Merneptah's Stele, Then What Is It?
Jim over at Biblical Theology (what a creative title) asking for 'support' of pre-exilic (at least he said that at one point) Israel.
What came immediately to mind (along with drawings of Semites on the walls of Egyptian cities, and certain Semite features of northern cities in Egypt) was Merneptah's Stele which apparently describes an battle with early Israel: "Israel is wasted, bare of seed" at about 1200 BC.
He initially seemed to brush it off, but later responded a bit more here.
I'd like to add a little in response. I’m glad he actually responded to this instead of just tossing it off (as I felt he did earlier.)
That said, I think his response is a bit unfair. However not being a university scholar I’d defer to others for greater explanation. I do think we can safely conclude the following from the stela:
There was in fact a confrontation with a land called, or a group called, or a group fighting under the name “Israel.”
(1) Is there evidence of Egyptians making up people groups completely? There doesn’t seem to be any compelling evidence that “Israel” was made up solely for the use of this stela. It is thus reasonable to trust that such an entity existed. That would certainly be odd --- further if this Israel wasn’t of some (at least minor) importance --- why even state it on the stela?Merneptah clams to have laid waste to Israel, and “their seed was no more.” This leaves us with at least two options:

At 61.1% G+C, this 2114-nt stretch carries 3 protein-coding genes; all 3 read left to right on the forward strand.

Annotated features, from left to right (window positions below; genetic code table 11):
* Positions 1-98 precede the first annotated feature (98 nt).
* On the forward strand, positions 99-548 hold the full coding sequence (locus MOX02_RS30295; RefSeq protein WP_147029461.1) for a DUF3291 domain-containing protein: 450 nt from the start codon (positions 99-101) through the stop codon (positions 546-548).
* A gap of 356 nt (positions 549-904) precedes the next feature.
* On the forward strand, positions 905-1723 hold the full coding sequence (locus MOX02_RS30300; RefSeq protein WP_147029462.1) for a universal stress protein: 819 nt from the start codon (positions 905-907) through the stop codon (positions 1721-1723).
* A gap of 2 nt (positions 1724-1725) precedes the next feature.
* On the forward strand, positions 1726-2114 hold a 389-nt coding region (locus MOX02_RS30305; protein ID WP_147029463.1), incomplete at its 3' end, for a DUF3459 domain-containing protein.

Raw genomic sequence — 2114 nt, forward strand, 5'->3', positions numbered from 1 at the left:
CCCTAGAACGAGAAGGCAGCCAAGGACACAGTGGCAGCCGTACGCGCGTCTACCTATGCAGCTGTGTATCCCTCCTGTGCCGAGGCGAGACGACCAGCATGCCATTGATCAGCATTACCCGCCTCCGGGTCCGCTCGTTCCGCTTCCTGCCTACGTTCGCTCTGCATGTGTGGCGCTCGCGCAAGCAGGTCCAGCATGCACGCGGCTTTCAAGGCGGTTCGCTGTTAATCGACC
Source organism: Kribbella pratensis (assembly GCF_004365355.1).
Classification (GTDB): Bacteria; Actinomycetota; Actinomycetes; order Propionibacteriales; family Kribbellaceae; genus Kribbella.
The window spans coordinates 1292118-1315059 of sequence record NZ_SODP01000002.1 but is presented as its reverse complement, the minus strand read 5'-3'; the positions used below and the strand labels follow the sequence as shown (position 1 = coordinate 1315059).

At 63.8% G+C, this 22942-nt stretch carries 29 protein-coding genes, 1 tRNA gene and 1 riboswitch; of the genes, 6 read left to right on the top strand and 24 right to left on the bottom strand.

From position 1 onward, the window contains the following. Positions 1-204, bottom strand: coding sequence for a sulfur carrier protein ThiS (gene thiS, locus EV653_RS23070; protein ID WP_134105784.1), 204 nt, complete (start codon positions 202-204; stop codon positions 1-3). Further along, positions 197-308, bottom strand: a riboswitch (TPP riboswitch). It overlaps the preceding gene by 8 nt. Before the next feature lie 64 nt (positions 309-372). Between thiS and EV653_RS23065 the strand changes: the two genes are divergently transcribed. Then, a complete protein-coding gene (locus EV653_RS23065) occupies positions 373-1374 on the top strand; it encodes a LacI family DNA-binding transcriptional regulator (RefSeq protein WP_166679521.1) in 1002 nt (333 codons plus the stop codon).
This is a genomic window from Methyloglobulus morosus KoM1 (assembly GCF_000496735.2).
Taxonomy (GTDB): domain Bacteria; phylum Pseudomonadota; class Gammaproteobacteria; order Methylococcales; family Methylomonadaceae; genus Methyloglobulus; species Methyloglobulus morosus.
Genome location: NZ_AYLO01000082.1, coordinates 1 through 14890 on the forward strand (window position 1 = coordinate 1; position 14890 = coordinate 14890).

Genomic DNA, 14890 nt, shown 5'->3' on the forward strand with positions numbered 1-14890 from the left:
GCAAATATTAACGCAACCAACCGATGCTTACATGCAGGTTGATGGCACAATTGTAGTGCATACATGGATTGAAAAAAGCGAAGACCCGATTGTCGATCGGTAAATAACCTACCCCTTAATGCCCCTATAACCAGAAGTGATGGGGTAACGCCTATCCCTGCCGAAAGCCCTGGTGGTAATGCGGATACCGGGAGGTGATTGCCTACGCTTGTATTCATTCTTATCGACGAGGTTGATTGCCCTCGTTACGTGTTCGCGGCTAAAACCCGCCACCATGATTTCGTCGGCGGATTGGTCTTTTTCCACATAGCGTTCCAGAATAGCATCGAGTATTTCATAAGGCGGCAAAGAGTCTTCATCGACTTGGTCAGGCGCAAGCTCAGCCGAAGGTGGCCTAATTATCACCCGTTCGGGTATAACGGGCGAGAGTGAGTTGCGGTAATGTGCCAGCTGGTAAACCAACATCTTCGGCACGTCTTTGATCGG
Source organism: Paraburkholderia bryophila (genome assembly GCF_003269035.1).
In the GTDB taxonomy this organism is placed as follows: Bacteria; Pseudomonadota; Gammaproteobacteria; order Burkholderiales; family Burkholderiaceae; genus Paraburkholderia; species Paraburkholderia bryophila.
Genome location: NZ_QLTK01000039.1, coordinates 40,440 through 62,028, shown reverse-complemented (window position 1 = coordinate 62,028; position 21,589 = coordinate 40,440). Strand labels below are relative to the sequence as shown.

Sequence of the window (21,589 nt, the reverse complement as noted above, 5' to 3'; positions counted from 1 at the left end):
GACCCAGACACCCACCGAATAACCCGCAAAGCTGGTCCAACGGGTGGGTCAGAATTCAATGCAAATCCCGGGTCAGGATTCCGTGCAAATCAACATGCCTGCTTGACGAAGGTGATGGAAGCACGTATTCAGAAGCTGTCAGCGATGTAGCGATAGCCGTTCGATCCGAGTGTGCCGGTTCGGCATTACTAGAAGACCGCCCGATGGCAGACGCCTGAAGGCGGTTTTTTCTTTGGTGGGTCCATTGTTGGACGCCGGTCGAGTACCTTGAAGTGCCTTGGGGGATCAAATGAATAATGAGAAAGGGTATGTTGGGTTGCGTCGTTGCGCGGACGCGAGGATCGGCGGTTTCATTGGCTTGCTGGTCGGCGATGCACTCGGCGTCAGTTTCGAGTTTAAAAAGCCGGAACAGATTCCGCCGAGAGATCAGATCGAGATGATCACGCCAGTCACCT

(1) The Israel referred to here (perhaps a tribe or small group) were in fact “wiped out” --- yet the larger remnant of Israel (perhaps further North?) survived.It is reasonable to assume that the “core” of the story is true (a conflict with Israel) while also perfectly reasonable to question the Egyptian documentation of the outcome.
(2) The Egyptians are employing their characteristic hyperbole. The Egyptians were quite well known for this. In fact, they are known for putting quite a spin events but are pretty accurate about the people they went to war with … just not always about the outcome.
I think all this is leads to a reasonable conclusion that Israel did exist during the same time period. I’m not convinced that this now means that one must prove that this Israel has any connection to the Israel of Biblical History (since I think its safe to at least associate the two.)
However as much it doesn’t ‘prove the Bible’ I think it does prove Israel in some fashion at least, which was what I think you wanted. There are other examples however, that one could get into --- this is just a very old, pretty clear one.
If not, what exactly ... is it?